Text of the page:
England Is in Crisis. Enter Sir Grayson Perry

Courtesy Channel 4

Cometh the hour, cometh the man. The artist and knight of the realm is on a quest to save the nation from its worst tendencies

Every now and then, someone will decide that what English (or British) leftists really need is ‘a new progressive nationalism’ or a ‘new nationalism of the left’.

After all, we know that the UK is a basket case: a sad (and bad) old relic that’s probably going to finally, definitively fragment soon (thank God). Everyone knows that England, as one of the constituent parts of the union, sucks. Everything’s expensive, nothing works, and no-one seems to be able to do anything about it, usually because it always turns out that the means to do so are owned by a different country’s government, or else an aristocrat legally based halfway across the world. Everyone knows that the word ‘England’, and its symbols, have long been associated with the country’s very worst tendencies: racism, small-mindedness and a baffling deference to the people responsible for making the country a far worse place to be than it should be (a tendency which I’ve heard summed up with the phrase: ‘it’s shit, it’s meant to be shit, if you don’t like it, there’s the door’). And yet, for all that, there are some people – people, no less, who might conceivably be persuaded to vote Labour – who still seem to like England. And also, we have a football team these days that’s good again, and has Marcus Rashford in it, and he’s good, isn’t he? So… maybe we could do something with that?

Enter Sir Grayson Perry, the recently-knighted artworld big beast and television presenter, whose latest for Channel 4, Grayson Perry’s Full English (2023), sees him staging a roadtrip across the country’s various regions (‘South’, ‘Midlands’, and ‘North’) in an attempt to “figure out” the nation he comes from, has made himself a success in, and very much seems to like – even if he is, as a generally left-liberal type, a bit worried about some of the more regressive parts. And so the sometime Essex boy hops into a white van with a man named Kirk from Bradford, with whom he banters his way through encounters with England football fans, a guy who makes it his business to terrorise small boats, an order of druids, some people who trespass on country estates, and then fashion designer Pearl Lowe and her husband Danny Goffey (of Supergrass fame) for some reason. What emerges is, I suppose, a rich tapestry: sometimes the English are northern, sometimes they’re racists, sometimes they’re not, sometimes they’re pagans, and sometimes they were famous in the ’90s.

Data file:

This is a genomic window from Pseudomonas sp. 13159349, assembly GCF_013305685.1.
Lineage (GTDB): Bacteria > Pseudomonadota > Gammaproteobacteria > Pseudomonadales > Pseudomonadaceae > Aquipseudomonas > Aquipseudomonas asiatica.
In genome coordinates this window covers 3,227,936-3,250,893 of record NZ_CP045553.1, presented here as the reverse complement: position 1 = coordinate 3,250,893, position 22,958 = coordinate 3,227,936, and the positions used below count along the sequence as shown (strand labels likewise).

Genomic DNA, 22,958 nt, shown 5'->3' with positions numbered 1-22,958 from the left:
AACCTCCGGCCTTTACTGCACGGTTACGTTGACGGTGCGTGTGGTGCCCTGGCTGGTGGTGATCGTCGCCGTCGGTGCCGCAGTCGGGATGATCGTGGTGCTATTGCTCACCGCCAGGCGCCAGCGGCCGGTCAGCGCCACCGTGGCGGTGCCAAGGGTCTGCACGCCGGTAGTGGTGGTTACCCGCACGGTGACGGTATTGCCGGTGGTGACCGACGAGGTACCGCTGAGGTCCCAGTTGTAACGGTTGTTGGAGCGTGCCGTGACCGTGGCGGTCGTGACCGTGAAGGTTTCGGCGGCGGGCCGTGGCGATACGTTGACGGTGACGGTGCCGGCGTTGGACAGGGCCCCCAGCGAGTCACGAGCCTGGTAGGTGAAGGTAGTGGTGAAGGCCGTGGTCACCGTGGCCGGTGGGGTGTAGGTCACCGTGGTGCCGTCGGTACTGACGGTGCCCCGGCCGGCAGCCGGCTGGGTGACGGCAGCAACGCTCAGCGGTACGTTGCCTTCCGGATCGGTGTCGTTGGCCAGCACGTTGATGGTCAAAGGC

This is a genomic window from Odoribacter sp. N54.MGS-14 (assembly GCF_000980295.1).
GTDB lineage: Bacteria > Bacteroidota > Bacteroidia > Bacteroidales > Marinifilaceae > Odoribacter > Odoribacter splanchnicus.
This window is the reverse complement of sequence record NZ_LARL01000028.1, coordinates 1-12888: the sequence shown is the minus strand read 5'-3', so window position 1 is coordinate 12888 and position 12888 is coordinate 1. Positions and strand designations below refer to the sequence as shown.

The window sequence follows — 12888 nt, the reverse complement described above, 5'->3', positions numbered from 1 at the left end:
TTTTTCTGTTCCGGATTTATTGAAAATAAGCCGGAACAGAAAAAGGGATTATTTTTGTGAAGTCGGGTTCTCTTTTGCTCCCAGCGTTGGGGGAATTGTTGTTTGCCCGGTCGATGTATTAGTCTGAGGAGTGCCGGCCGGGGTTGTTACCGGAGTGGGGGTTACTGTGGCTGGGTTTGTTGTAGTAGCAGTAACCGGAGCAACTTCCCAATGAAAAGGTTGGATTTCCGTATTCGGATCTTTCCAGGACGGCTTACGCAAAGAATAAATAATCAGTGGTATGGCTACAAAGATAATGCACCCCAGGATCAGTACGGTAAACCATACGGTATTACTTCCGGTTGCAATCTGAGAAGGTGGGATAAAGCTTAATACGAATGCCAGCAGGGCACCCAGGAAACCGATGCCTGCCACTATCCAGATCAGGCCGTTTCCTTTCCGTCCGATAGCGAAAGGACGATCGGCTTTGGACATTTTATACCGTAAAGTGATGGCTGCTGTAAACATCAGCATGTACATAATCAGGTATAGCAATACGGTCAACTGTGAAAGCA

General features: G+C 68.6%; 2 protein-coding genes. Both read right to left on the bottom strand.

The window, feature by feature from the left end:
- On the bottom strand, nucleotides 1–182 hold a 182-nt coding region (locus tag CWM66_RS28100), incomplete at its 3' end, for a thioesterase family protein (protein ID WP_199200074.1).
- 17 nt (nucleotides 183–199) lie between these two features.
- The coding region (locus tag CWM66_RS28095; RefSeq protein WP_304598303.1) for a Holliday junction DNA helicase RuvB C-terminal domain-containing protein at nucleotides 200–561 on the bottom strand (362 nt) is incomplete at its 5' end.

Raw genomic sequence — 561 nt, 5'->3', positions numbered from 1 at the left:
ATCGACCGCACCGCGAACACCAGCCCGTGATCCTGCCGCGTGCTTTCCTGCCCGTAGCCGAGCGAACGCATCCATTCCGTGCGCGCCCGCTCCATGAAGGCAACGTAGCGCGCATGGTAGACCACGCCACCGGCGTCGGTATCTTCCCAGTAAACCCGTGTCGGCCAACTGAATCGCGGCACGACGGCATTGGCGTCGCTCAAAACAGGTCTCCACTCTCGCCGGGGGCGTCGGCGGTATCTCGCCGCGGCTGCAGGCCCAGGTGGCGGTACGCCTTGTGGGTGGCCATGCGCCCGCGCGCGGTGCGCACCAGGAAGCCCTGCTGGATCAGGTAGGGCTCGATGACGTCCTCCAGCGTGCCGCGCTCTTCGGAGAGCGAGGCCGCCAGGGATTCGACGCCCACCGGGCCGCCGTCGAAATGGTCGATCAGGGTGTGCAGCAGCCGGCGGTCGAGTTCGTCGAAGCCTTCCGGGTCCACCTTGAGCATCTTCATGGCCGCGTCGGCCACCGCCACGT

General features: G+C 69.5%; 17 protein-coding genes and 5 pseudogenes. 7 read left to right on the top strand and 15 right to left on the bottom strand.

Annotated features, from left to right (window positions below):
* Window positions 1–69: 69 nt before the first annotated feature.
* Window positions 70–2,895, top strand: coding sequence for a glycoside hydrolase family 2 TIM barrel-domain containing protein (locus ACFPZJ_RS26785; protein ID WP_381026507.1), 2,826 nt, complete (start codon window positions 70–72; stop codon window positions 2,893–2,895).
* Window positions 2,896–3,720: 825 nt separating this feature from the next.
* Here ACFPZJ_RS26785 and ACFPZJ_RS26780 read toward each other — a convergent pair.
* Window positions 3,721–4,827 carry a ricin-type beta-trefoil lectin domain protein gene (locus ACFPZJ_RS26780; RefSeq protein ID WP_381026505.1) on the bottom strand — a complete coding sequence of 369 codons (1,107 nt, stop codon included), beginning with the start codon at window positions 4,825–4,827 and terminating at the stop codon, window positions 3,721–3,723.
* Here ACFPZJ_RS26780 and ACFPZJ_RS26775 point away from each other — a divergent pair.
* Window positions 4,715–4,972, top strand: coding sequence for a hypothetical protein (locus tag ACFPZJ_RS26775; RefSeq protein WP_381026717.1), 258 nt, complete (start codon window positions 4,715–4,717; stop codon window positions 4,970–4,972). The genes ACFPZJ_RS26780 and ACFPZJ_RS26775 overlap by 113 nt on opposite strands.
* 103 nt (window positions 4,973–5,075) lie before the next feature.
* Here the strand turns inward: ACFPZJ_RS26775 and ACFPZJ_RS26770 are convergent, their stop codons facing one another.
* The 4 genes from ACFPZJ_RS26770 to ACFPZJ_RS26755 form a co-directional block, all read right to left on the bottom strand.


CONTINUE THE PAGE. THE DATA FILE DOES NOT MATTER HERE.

As television, it’s fine: a perfectly diverting piece of fluff, anchored by the lively, cackling Perry, who really is a very good presenter – irreverent but never overly shallow, merrily withering towards his various interviewees as if he’s leading an art theory seminar he suspects they haven’t done the reading for. But what does it actually have to say (if anything) about the nation it’s ostensibly about?

I’ve only watched the one episode (on ‘The South’) that’s been aired so far. But during this episode, some clear tendencies do emerge. Perry likes his nationalism ‘progressive’ (“open” and “reflecting the modern Britain,” as he puts it, as opposed to “closed” and “backward-looking”). Perry’s England is witnessed, in part, in a visit to the London borough of Lambeth, where he calls on a man, Jay, he previously met at an England game in Munich. For Jay, England just is the multicultural place he grew up in, not the Little Englander fantasy one might be able to sustain in the suburbs.

But while Perry has little truck with the idea that what defines England is (as we might say) ‘blood’, he does have more sympathy with the idea that we might be English because of our ‘soil’. For the druids he meets (in particular the head druid Greywolf, aka Philip), anyone can be English: regardless of whether you were born and grew up here, or just arrived here yesterday on a small boat. What matters, really, is your reverence for the land, and the spirits who populate it.